Surls was in town checking out his new domain, the sculpture building in the university's art complex, where works-in-progress reflect a wide range of talent amongst his students. Not that Surls, whose work has been shown in places like the Guggenheim Museum in New York City, would say one student has more talent than another; he doesn't seem to think that way.
"I usually see 10 times more potential in my students than they do themselves," Surls said. "I think everyone is born with an inherent ability. If you really love doing something, no matter how absurd, you will inherently work longer and harder at it."
He speaks from experience, having up to 1,000 works of art to his credit during a career spanning more than 30 years.
So it's practice, practice, practice if you follow the James Surls formula for artistic success, though it doesn't hurt to have what he calls "singular belief." That's the unshakable belief held by an artist, usually one without formal training, that his or her creations have merit. Surls thinks he's blessed in having both formal art training and singular belief.
The 1965 SHSU graduate admitted he might shape his creations differently if he traveled back in time and had to resculpt everything from scratch. Yet he's satisfied with what he created three decades ago because, as he said, that was the best he could do at the time.
He attributes a good deal of his success to his parents. Surls said his mother has an "incredible" imagination and always encouraged him to exercise his creativity. His father, a carpenter, lacked the imagination of wife and son, but made up for it by being good with his hands, a trait the younger Surls inherited.
"Sculpture, by its nature, deals with physical materials," Surls said. "You need mechanisms and devices to do it, you need a person with the psychological ability to handle that. A lot of people can't saw boards, a lot of people can't chisel or carve wood. But for those who do, this (the SHSU art department) is a good place."
Surls was impressed with the dramatic changes in the art department's physical plant, which was limited to a single, cramped building during his student days. Now the department boasts five buildings with plentiful space and equipment for upcoming artists and their necessarily messy work.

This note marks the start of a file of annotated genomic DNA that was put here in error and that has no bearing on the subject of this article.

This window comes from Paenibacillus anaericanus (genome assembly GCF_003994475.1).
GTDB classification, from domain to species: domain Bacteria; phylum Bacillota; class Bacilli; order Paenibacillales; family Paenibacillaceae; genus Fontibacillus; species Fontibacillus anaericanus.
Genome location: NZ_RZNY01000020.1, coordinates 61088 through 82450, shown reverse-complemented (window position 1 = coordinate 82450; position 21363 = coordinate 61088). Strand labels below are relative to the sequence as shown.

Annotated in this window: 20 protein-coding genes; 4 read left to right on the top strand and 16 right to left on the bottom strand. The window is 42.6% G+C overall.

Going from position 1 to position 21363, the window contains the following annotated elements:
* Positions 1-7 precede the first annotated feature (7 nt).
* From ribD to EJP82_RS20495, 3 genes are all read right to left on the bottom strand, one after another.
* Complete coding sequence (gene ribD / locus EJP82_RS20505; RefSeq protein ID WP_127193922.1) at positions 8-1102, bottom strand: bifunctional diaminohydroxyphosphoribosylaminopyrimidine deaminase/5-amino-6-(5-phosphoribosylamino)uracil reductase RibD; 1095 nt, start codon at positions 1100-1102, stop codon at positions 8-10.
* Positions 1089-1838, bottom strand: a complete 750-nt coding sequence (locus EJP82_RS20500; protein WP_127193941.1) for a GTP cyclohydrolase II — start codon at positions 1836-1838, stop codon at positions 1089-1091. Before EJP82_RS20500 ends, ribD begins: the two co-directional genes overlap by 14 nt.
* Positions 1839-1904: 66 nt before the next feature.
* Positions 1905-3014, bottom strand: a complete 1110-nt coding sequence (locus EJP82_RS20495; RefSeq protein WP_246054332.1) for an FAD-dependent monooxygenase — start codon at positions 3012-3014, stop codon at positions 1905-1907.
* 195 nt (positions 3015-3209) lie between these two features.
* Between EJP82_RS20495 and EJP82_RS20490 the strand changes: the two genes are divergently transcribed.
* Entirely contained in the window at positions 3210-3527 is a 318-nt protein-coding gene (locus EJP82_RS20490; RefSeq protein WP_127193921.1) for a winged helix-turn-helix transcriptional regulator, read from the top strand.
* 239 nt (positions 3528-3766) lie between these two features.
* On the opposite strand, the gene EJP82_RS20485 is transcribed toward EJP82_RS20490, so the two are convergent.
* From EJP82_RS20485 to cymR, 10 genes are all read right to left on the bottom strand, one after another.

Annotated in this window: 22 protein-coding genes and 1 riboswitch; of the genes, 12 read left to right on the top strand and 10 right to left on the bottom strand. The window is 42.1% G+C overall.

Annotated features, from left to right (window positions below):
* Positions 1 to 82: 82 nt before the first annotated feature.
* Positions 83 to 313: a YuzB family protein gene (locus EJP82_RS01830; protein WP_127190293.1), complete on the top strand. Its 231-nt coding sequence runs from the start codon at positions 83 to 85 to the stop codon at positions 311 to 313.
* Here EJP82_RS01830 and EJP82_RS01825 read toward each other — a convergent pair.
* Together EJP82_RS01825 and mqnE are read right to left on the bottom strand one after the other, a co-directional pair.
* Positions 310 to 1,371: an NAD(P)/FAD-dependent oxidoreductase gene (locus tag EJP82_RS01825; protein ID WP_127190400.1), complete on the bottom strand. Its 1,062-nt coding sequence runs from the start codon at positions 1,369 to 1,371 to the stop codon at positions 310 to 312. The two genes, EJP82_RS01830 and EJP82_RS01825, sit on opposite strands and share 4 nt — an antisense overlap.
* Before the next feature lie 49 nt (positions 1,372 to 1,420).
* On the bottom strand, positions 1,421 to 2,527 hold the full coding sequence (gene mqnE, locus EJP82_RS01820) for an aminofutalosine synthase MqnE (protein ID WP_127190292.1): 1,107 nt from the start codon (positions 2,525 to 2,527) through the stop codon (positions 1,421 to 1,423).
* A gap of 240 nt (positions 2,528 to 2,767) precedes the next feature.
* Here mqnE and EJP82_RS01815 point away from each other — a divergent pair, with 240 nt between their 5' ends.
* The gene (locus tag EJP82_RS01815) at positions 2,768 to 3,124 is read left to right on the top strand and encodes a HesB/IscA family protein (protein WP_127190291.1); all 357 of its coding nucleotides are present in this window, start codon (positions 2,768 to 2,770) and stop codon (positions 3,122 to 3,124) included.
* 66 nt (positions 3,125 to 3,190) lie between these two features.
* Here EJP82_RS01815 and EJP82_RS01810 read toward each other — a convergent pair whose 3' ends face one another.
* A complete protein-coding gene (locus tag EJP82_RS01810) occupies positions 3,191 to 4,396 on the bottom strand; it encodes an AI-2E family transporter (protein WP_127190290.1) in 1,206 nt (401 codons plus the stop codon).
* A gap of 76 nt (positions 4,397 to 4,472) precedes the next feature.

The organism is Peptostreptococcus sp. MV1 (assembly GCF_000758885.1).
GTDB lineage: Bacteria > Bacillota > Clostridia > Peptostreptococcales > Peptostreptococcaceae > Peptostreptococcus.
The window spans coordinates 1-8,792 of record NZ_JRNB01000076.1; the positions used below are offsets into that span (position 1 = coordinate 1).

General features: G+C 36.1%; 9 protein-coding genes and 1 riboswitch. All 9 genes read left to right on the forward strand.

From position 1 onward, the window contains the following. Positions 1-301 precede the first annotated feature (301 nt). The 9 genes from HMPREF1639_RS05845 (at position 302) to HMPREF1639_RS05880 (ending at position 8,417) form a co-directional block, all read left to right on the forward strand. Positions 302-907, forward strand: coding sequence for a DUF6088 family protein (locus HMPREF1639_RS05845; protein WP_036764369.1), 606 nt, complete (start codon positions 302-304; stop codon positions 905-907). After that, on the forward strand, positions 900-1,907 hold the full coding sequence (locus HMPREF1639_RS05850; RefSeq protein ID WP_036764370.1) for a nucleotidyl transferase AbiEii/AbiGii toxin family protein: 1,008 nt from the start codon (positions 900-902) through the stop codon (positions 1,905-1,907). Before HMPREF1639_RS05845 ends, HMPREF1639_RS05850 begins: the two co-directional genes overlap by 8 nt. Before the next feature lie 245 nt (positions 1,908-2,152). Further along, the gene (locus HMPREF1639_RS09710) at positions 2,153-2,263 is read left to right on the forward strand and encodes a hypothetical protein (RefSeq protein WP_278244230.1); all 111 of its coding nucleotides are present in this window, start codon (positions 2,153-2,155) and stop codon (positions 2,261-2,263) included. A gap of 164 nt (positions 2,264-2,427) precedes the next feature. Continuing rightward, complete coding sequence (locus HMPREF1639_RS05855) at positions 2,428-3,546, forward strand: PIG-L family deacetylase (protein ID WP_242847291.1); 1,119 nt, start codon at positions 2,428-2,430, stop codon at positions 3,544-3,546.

Surls' own work often contains recognizable shapes, such as people, knives, leaves, hammers, diamonds, axes and houses. He's primarily known for his fine wood carving, but uses steel and cement on occasion. His pieces range from small, indoor objects to a 13-foot-diameter bronze flower destined for display in Irving.
"People call my work abstract, but I don't," Surls said. "My works are patterned after natural things. That could be the cowlick on top of your head. That could be a nebula seen through a telescope."
Or a figure of a man with butcher knives piercing its body, as a Surls' creation called "Me and the Butcher Knives" portrays. His work often has qualities of violence and energy that disturb even as they attract. Hammers and axes, as well as seemingly harmless objects like plant leaves, become cutting, bludgeoning instruments for mysterious purposes each viewer must decipher for himself.
"I would like for anyone looking at my art to ask himself the questions, 'What is this? What does it do? What's it saying?' And to look at it long enough to get some answers," Surls said. And there are correct answers to those questions, he said, but that shouldn't deter anyone from venturing a guess; even someone with little knowledge of art.
"Most people are very reluctant to tell you how they feel about art or a particular painting," he said. "They don't want to look dumb. I think that's sad."
Teaching is nothing new for Surls; he did it from 1970-1984 at Southern Methodist University as well as the University of Houston. Like many a teacher, Surls took a long sabbatical from teaching, allowing him to concentrate on his own creations. Doubtless, his seven daughters liked having daddy around their home in Splendora, which doubles as an art studio.
Surls' work is so widely admired today he could skip teaching and easily support himself with his art. But something keeps drawing him back to the education profession. Perhaps it's because he learns something himself while trying to explain to others.
The artist feels a close connection between himself and nature, often communing with trees and wind for inspiration and insight. He listens to his "inner voice" and goes with his intuition, which is seldom wrong, if the staggering number of galleries and museums his works are seen in are any clue. Or maybe it's the challenge of taking young, would-be artists and giving them a chance to create for a living - just as he has done and will continue to do if given the chance.
"I think we all need to grow," Surls said. "I'll probably keep growing until the day I die."
June 12, 1996